Shantha:
As someone who grew up 40 minutes from where you did, I understand that.




Violet:

Of course! That's a feminist motif I love playing with, because it can be understood outside of Newfoundland, but if you're a Newfoundlander it carries its own cultural motif as well. I love things that occupy multiple spaces like that. Where I grew up, I was the only queer person for a significant amount of time. I went to school in drag, wearing a full face of makeup. I've always been very unapologetically myself. I've always been very brazen in that way, and I've always resisted cis-normativity and heteronormativity in one way or another since a very young age.

That really inspires the brazenness of my practice, the openness, the vulnerability of it, the rawness


I met Morgan in person a few years ago, along with my close collaborator and best friend Daze Jefferies. Daze is a noted transgender activist and artist here in St. John’s, as well as a leading transgender historian in Atlantic Canada, particularly Newfoundland, so our lives and work dovetails often and easily. The gender studies department at Memorial University of Newfoundland (MUN) held a national sex work symposium, and Morgan was presented as a community activist and professional artist whose work plays with and explores trans feminine sex work identities and experiences. Morgan's contemporary work is more history based and archival, but her earlier work focused on HIV and sex work activism using performance art and video-based art to explore these topics at a time when they were taboo. That part of her practice really inspires the brazenness of my practice, the openness, the vulnerability of it, the rawness. The other two people that really inspire me are Kate Bornstein and Nina Arsenault in how they have not shied away from the realities of being a trans woman sex worker socio-culturally, but also in their lived everyday experiences and how those parallel larger social structures of oppression.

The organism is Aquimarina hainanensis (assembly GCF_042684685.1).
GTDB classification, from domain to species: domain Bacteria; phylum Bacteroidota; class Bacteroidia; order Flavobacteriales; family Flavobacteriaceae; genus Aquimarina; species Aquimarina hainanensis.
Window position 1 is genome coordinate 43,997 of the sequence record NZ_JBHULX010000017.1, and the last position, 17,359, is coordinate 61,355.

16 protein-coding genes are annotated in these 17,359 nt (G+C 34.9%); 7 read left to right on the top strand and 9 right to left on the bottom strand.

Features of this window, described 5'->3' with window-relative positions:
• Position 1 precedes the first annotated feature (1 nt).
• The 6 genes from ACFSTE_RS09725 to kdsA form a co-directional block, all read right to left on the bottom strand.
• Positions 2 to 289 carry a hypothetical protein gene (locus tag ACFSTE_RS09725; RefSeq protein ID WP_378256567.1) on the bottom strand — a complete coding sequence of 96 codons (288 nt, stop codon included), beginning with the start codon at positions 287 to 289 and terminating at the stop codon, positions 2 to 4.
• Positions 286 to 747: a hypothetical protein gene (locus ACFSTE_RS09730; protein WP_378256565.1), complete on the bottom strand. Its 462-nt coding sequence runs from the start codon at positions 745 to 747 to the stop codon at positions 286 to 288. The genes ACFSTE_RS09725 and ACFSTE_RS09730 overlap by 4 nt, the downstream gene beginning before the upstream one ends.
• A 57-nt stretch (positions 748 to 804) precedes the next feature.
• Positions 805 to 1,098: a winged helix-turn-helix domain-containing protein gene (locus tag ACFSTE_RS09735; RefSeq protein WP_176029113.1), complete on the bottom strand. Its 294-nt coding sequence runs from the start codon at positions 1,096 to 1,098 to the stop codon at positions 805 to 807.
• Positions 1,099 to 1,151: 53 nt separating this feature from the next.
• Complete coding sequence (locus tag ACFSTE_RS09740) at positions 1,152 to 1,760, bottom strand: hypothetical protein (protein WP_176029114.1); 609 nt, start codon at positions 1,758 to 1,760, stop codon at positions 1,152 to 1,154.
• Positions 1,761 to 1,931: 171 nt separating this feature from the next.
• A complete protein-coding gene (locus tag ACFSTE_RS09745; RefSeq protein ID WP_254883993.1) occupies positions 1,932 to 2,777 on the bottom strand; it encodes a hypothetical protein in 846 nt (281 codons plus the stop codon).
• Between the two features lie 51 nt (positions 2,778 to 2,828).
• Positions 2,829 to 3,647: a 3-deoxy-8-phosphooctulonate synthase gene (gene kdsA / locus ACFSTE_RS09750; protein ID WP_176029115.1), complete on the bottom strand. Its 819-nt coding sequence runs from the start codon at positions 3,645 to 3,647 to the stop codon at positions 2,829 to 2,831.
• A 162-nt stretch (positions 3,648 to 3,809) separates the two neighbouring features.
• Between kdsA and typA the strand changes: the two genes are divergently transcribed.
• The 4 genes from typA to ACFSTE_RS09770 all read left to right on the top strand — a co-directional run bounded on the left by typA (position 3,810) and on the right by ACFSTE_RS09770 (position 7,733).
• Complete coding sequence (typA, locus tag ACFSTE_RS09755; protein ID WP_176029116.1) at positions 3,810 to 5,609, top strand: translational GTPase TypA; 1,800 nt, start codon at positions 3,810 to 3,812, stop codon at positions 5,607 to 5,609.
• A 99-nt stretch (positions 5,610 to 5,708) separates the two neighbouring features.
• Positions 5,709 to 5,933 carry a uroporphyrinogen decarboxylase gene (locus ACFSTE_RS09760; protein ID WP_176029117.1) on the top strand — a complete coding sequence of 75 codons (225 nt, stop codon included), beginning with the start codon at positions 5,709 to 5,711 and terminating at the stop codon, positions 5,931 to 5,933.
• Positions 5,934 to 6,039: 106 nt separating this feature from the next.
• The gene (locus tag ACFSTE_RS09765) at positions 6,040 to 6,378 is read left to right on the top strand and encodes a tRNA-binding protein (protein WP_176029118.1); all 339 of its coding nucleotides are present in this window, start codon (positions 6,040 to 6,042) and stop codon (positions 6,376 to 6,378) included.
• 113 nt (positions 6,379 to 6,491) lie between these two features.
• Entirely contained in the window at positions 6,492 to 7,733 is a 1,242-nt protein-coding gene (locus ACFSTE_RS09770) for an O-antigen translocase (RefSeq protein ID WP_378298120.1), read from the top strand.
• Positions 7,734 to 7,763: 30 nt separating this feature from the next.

Sex work has always been a trans feminine labor...it would be dishonest for me to sanitize that out of my practice


For a lot of trans women artists, sex work is a hallmark of where they got their start. It’s a major economic enterprise a lot of us participate in because we have no other choice to make money, to make ends meet, to help our families, to make certain changes—whether it be related to our transitions or our career. Sex work will always be, and has always been a trans feminine labor. That is an integral part of transness, trans community and trans history in North America. It is such a stark reality, and I feel it would be dishonest and irresponsible for me to deny that, to sanitize that out of my practice.

When I first started as a sex worker, I was so afraid of being found out, it was mental misery. I came out when I was 16 years old and now I'm back in the closet as a sex worker at 20 years old! I came out when I was so young, I don't want to be in the closet for nothing. I was in the beginning because it's scary, and the stigma is real, but as time has gone on, that’s changed as I’ve developed my practice. As an artist and sex worker I’ve earned my stripes and paid my dues, but also the cultural climate now, particularly in the queer community, around sex work is very different than when I was starting out.